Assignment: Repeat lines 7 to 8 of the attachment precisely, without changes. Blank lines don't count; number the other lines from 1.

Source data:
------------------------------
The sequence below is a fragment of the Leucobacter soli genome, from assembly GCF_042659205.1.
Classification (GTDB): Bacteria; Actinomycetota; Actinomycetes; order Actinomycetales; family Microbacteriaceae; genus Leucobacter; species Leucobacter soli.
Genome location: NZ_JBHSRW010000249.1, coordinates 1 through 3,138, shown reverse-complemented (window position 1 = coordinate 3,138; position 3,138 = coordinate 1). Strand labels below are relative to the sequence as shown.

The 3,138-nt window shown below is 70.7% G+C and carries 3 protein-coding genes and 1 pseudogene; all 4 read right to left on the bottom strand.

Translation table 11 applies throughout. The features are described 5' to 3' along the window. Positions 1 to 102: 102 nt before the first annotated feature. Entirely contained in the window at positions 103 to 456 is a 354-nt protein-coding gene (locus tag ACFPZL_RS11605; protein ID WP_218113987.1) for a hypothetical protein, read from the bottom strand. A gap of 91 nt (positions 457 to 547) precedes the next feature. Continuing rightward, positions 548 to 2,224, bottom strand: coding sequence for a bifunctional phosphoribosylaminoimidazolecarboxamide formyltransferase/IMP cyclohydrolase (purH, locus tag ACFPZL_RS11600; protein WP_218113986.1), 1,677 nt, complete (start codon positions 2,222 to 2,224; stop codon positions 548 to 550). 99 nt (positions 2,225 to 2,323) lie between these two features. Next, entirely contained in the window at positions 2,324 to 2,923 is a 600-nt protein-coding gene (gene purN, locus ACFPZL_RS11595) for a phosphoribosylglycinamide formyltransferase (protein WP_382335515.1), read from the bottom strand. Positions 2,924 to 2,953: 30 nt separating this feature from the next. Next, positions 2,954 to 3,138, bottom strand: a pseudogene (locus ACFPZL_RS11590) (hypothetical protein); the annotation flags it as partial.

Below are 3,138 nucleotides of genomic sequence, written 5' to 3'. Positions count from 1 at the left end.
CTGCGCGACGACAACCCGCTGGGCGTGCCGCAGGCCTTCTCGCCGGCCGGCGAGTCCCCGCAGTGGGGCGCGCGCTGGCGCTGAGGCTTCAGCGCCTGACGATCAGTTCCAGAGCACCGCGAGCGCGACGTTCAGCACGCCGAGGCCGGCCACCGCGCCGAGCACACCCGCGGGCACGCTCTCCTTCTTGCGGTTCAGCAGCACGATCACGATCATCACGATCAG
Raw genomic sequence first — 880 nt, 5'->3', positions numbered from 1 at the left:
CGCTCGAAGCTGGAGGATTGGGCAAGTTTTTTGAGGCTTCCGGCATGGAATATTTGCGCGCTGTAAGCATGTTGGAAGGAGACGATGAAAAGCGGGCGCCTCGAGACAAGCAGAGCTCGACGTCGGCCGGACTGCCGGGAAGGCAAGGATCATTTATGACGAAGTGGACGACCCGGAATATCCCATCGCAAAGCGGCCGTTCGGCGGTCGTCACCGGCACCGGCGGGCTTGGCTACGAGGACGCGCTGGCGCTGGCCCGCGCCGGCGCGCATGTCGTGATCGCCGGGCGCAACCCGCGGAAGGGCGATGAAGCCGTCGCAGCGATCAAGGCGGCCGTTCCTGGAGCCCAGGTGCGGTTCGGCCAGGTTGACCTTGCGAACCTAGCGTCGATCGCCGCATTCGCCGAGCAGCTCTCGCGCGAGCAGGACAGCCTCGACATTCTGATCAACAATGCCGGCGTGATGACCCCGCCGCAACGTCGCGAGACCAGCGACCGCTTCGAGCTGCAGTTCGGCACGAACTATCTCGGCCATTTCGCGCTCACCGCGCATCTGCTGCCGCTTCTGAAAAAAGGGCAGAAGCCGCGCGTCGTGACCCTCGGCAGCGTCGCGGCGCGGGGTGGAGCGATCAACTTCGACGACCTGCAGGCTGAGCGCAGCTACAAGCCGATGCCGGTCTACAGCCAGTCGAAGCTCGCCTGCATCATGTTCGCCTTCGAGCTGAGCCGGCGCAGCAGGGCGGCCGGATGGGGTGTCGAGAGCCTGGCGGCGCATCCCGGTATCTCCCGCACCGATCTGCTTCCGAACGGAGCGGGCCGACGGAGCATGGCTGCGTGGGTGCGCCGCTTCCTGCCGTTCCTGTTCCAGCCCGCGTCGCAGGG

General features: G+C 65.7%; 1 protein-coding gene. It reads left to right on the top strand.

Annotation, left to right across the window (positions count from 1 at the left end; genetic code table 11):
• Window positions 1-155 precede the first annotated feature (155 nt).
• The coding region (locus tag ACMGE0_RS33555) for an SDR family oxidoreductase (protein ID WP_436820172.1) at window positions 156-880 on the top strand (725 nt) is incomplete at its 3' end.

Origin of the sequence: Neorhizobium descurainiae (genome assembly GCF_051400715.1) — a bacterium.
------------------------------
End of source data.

CTGCGCGACGACAACCCGCTGGGCGTGCCGCAGGCCTTCTCGCCGGCCGGCGAGTCCCCGCAGTGGGGCGCGCGCTGGCGCTGAGGCTTCAGCGCCTGACGATCAGTTCCAGAGCACCGCGAGCGCGACGTTCAGCACGCCGAGGCCGGCCACCGCGCCGAGCACACCCGCGGGCACGCTCTCCTTCTTGCGGTTCAGCAGCACGATCACGATCATCACGATCAG
Raw genomic sequence first — 880 nt, 5'->3', positions numbered from 1 at the left: